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Sean Covel’s film career got a big jump-start when he produced the 2004 independent hit movie “Napoleon Dynamite.” Now, instead of staying in Los Angeles, the Edgemont native has plans to make full use of his secret weapon: the Black Hills.

Covel, who has made 10 films and will share his expertise at the Black Hills Film Festival this week, is in the process of moving to the Spearfish area and plans to open an office in Deadwood.

“Deadwood is such an interesting world,” Covel, 38, said by phone from his parents’ home in Edgemont. “I’m going to snag a couple of writer friends who want to come and work with me.”

“Non-mainstream television series and films” such as those on Netflix and Hulu are one possibility, he said.

“That’s pretty much all Hollywood is talking about. Audience viewership is changing constantly and no one is sure who the industry leader will be: Netflix, Amazon, Hulu. ... Really, the only thing anybody knows is that every outlet will need content,” he said. “There are so many places to put it out. And Deadwood has such a unique imprint.”

Covel, who graduated from the University of Nebraska at Kearney, then headed to San Francisco before attending film school at the University of Southern California, admits to being less confident about his background when he was first starting out.

“I’ll be honest with you. It was something I really felt insecure about when I moved from Nebraska,” he said. “I always thought someone had a better education or a more sophisticated life experience.”

When he received his acceptance letter from USC and saw that he would have classmates from Harvard and other prestigious schools, he wondered how he could keep up.

“My stories were so much different than everybody else’s stories,” he said. “I slowly began to realize that growing up in Edgemont, and in the Black Hills of South Dakota, is kind of my superpower. Stories from growing up in the Hills drop jaws wherever I tell them. It’s one of the things I get to play with.”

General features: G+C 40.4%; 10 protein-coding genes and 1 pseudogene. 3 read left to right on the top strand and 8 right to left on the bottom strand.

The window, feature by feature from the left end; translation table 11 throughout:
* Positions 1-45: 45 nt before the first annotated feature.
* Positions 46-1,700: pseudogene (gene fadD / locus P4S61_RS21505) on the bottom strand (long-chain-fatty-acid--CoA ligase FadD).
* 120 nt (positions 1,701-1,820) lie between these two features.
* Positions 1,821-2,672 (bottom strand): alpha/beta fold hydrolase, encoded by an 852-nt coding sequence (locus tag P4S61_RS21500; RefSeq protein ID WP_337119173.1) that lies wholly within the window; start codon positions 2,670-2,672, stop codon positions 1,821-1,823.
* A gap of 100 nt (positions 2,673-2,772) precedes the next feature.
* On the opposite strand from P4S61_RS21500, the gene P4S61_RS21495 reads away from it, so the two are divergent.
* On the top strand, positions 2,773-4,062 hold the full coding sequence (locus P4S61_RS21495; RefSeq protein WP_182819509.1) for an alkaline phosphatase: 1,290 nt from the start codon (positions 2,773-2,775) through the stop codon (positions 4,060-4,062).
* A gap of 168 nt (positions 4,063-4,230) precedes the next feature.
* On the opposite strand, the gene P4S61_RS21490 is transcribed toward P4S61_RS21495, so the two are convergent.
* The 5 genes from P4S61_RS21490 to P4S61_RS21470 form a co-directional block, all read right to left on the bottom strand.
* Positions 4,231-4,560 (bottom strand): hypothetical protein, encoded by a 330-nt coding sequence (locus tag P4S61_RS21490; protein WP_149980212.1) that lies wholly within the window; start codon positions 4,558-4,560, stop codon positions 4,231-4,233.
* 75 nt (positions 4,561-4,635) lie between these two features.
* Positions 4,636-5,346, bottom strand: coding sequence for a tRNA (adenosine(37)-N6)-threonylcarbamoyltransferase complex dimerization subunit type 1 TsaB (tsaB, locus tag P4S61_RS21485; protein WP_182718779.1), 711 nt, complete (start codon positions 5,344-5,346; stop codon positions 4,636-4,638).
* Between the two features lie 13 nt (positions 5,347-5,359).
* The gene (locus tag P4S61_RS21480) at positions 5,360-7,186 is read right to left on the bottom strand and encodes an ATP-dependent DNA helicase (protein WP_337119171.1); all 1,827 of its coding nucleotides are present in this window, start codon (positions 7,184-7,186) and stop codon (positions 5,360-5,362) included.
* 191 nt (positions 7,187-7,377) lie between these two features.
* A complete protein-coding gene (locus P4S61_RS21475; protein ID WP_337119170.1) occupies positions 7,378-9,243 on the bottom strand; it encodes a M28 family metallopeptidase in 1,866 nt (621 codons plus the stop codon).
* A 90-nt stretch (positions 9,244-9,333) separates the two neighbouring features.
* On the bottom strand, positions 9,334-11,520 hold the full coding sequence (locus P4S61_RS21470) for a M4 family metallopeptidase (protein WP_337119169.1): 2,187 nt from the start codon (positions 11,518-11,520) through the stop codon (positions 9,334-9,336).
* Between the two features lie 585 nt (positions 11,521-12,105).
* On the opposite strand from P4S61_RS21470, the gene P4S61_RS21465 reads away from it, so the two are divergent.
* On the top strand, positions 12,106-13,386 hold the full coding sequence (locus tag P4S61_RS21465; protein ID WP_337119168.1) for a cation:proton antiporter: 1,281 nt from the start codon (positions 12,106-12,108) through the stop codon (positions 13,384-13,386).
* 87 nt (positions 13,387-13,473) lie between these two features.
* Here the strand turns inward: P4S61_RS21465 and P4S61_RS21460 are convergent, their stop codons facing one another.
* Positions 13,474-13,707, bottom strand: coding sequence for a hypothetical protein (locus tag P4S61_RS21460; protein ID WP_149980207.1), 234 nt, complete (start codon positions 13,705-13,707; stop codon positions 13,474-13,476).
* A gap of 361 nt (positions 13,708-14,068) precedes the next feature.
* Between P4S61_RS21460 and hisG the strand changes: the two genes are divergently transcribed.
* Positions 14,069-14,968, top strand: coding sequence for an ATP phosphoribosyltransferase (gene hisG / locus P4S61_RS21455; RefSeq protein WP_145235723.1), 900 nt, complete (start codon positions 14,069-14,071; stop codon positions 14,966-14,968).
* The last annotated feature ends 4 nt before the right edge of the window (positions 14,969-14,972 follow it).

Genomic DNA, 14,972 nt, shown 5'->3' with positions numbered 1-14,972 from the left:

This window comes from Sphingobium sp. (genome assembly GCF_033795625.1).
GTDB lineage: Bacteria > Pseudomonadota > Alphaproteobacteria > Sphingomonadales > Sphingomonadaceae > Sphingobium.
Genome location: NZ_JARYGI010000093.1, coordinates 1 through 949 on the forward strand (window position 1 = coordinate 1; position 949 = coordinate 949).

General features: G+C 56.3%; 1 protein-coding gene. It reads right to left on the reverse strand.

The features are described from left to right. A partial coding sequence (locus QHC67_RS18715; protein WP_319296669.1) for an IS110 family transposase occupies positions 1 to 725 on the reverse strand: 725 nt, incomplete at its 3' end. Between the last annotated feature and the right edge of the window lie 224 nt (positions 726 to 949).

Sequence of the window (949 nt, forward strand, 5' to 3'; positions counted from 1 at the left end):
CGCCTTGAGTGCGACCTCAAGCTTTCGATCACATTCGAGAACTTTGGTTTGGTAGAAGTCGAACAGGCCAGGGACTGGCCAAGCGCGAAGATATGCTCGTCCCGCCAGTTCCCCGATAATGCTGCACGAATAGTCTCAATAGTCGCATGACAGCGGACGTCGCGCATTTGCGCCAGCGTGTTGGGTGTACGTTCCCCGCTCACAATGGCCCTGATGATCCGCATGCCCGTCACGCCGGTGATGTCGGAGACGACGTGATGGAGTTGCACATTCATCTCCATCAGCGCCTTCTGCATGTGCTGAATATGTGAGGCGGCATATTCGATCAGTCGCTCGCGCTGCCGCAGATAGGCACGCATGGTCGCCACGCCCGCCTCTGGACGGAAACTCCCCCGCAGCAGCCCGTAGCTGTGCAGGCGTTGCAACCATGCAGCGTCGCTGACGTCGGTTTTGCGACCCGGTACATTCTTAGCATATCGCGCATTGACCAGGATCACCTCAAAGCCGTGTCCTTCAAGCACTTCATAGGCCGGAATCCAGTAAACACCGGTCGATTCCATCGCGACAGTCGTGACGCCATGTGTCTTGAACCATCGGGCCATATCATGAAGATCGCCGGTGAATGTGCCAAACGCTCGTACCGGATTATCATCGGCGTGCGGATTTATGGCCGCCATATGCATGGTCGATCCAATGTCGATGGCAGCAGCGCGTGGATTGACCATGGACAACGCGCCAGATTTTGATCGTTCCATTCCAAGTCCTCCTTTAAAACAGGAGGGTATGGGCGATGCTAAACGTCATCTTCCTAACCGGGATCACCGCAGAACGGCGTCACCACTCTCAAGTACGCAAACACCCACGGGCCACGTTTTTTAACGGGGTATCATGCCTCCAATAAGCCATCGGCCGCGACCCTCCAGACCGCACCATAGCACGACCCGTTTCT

After film school, Covel worked on “Think Tank” and then joined the “Napoleon Dynamite” producing team in 2003. His other producing credits include “12 Dogs of Christmas,” “Beneath” and “Concrete Blondes.” He often produces with a USC classmate, Chris “Doc” Wyatt, and teaches a film business course as an adjunct professor at USC. After he moves to Spearfish, he plans to spend about one week a month in Los Angeles.

Because his movies have been made outside of the studio system, “I can live anywhere,” he said.

This is Covel’s fifth year of being involved with the Black Hills Film Festival and his fourth year on the festival’s board.

“Sean has been very instrumental in bringing Hollywood talent out to the festival over the years,” Chris VanNess, executive director of the film festival, said in an email. “His connections to filmmakers/producers/actors in L.A. are extensive. People also enjoy his seminars and workshops. He is a very good teacher.”

Covel’s workshops at the festival include “Finance for Film” and “How Not to Make a Short Film.” Both will include advice to filmmakers based on his own experience.

“I’ve seen a number of spectacularly bad movies and made a couple of spectacularly bad movies myself,” he said. “I think one of the mistakes indie filmmakers make is not writing to their resources. I think that’s the place their idea should begin. Then you don’t have to rely on slick Hollywood techniques, because you’re just telling a story.”